Will Gadd details a stranger-than-fiction mystery—where rumours and truth can barely be separated—about the life and death of one of climbing’s shadiest personalities
There was always something odd about “Jesse James;” but initially not odd enough to explain why he was found dead in his burned-out vehicle on a Squamish, British Columbia, backroad three years ago. Or why it took until September of this year to figure out who he really was. It looked like murder (hard to set your own car on fire, then die in the blaze), but why would anyone kill a climbing bum living in his vehicle—even an odd one?
I first heard of Jesse James when he attacked me and several other athletes online with a Mountain Project forum post titled, “Red Bull Climbers Suck.” In it, he wrote: “I doubt Will Gadd chugs a Red Bull before clambering up WI6 ice!” (Actually, I do regularly chug Red Bull, so it didn’t bother me much; nor did his attacks on other top climbers, such as Alexander Megos and David Lama.)
Jesse James was on a huge “life extension” kick and took dozens of supplements daily. He didn’t think energy drinks fit into that lifestyle—when he was found dead, I didn’t think it was suicide just based on how hard he was working to stay alive forever.
So, what happened?
Image of Squamish. Unsplash
I BRIEFLY MET him in person while climbing in the Rockies but didn’t put together that the thin-and-odd guy in front of me was the same one who had been attacking me online. And, for all his fire online, he didn’t bring it up to me either; he surely must have recognized me in my Red Bull helmet. If he had something to say, he was a lot less vocal in person.
But then we did a rescue together.
I was guiding classic routes in BC’s Bugaboo Provincial Park. The weather was good, the spires were in perfect shape and it seemed like every climber in North America was in the Bugs. The most dangerous part of climbing in the Bugs is often climbing up and down the col between Bugaboo and Snowpatch spires, the non-reverently named “BS Col.” It used to be better, but climate change has shrunk the ice that held it together, and every day the sun exposure and the day’s heat send a fusillade of rocks crashing down. More accidents happen there than any other spot in the park.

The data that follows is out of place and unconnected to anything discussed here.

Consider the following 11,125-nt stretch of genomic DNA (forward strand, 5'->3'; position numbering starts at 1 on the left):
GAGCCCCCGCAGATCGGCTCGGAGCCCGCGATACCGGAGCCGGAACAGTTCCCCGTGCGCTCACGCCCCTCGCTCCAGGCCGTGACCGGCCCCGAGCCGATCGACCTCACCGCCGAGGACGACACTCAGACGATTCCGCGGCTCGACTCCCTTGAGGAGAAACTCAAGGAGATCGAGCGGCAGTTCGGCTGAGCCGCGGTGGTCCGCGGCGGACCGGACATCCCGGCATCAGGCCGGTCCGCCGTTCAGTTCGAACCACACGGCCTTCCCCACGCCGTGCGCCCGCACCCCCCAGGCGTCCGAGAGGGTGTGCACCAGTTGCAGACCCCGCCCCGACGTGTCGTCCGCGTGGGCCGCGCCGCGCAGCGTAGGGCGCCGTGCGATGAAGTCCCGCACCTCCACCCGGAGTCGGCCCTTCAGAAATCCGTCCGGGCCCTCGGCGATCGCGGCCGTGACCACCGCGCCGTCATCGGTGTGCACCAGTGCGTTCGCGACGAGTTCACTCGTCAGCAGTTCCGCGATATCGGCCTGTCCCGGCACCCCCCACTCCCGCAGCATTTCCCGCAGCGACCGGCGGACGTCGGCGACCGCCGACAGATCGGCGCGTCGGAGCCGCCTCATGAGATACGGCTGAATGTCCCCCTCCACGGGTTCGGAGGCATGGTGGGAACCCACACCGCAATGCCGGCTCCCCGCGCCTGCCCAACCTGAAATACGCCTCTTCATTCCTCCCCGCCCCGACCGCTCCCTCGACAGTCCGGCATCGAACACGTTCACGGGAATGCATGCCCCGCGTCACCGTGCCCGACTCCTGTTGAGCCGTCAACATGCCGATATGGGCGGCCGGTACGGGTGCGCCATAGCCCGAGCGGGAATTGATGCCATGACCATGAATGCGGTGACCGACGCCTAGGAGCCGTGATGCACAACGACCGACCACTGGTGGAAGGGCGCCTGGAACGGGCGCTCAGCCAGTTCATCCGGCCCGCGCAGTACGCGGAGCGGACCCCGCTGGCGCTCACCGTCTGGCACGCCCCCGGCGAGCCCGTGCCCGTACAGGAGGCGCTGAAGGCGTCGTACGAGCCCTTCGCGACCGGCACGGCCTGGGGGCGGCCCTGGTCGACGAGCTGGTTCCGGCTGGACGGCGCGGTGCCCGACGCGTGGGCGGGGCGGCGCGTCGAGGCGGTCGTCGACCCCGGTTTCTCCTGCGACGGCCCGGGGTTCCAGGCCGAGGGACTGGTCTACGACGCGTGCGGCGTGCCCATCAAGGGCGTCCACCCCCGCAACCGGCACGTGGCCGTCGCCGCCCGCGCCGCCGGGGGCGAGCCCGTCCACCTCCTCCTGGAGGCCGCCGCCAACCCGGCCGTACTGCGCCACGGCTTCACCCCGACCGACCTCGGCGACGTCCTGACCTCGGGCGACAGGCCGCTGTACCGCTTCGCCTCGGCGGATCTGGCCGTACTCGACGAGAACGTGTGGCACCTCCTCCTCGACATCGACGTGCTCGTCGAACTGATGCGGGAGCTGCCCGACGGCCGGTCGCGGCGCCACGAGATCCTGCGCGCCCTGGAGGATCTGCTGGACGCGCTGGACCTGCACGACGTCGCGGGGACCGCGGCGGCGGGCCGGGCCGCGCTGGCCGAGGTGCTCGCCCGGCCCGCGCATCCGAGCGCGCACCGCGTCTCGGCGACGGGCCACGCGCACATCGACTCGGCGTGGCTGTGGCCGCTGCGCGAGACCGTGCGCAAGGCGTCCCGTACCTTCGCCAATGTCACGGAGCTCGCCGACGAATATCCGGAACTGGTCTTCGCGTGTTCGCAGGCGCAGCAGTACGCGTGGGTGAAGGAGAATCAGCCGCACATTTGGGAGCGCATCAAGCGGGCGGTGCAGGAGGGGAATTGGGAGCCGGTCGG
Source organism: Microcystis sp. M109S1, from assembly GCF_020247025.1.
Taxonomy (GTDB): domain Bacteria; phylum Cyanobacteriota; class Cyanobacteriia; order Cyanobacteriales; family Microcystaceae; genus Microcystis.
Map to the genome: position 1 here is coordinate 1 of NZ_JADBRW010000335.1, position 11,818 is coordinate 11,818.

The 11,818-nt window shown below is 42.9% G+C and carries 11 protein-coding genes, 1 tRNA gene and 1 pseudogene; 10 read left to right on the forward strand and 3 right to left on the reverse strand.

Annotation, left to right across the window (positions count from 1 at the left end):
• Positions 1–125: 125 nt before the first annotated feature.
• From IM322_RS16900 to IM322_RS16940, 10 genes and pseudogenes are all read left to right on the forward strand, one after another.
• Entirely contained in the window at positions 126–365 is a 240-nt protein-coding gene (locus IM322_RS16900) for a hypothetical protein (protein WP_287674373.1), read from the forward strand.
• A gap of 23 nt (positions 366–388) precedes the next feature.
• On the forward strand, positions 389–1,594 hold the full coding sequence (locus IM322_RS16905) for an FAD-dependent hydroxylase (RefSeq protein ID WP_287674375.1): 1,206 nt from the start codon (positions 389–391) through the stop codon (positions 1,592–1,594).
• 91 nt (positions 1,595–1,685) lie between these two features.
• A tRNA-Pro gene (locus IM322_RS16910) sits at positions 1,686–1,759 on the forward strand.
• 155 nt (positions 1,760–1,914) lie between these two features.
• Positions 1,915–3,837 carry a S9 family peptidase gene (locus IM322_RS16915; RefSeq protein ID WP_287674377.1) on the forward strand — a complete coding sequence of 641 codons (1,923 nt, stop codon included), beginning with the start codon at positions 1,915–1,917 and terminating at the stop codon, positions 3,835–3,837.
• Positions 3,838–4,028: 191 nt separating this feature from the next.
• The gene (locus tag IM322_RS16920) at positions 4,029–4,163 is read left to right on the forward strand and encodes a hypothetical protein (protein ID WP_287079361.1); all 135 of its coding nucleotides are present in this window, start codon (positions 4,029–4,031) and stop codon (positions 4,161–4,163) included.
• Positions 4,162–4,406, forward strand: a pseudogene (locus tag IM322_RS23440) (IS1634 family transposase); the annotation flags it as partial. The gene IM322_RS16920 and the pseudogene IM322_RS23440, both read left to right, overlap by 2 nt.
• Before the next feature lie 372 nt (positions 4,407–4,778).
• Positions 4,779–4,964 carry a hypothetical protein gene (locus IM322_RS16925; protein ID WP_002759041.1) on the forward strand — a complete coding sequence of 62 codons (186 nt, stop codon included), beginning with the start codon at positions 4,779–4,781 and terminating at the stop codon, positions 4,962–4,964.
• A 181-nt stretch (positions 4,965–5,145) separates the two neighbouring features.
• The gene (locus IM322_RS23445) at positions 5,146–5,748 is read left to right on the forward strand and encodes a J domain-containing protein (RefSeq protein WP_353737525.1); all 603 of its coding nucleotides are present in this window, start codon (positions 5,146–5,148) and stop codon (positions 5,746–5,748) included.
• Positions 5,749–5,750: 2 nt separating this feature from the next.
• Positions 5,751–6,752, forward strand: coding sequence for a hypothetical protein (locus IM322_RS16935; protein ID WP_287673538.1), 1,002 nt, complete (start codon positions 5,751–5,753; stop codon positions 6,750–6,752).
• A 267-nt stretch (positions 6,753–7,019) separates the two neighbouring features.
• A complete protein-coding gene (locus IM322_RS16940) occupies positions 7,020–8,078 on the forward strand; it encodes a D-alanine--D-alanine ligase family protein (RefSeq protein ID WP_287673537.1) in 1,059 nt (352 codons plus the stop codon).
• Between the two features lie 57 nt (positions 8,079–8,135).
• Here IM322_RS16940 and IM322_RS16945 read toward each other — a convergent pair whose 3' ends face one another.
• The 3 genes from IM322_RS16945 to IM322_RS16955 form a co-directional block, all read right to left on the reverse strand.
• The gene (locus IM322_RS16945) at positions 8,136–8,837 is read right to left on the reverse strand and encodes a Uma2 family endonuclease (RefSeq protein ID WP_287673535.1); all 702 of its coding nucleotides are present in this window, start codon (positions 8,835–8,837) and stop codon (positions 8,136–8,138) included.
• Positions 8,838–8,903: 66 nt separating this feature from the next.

I was determined to get my guests down before it heated up and became congested with climbers knocking rocks on each other in addition to the natural rockfall. I turned my guests around short of the summit; we simply hadn’t moved quickly enough and if we kept going, we’d end up exposed to more hazards than I was comfortable with. At the top of the col we met an older guy, I’ll call him Dave, along with his partner. Dave seemed a little confused as to where to go, and I offered to let him join our team for the descent. He declined, and I pushed my guests hard to get down the 300 metres of snow to the safety of the flat glacier. Just as we reached safe ground I watched Dave slide and fall, developing sickening speed before slamming into the boulders that had previously fallen down the same path as him.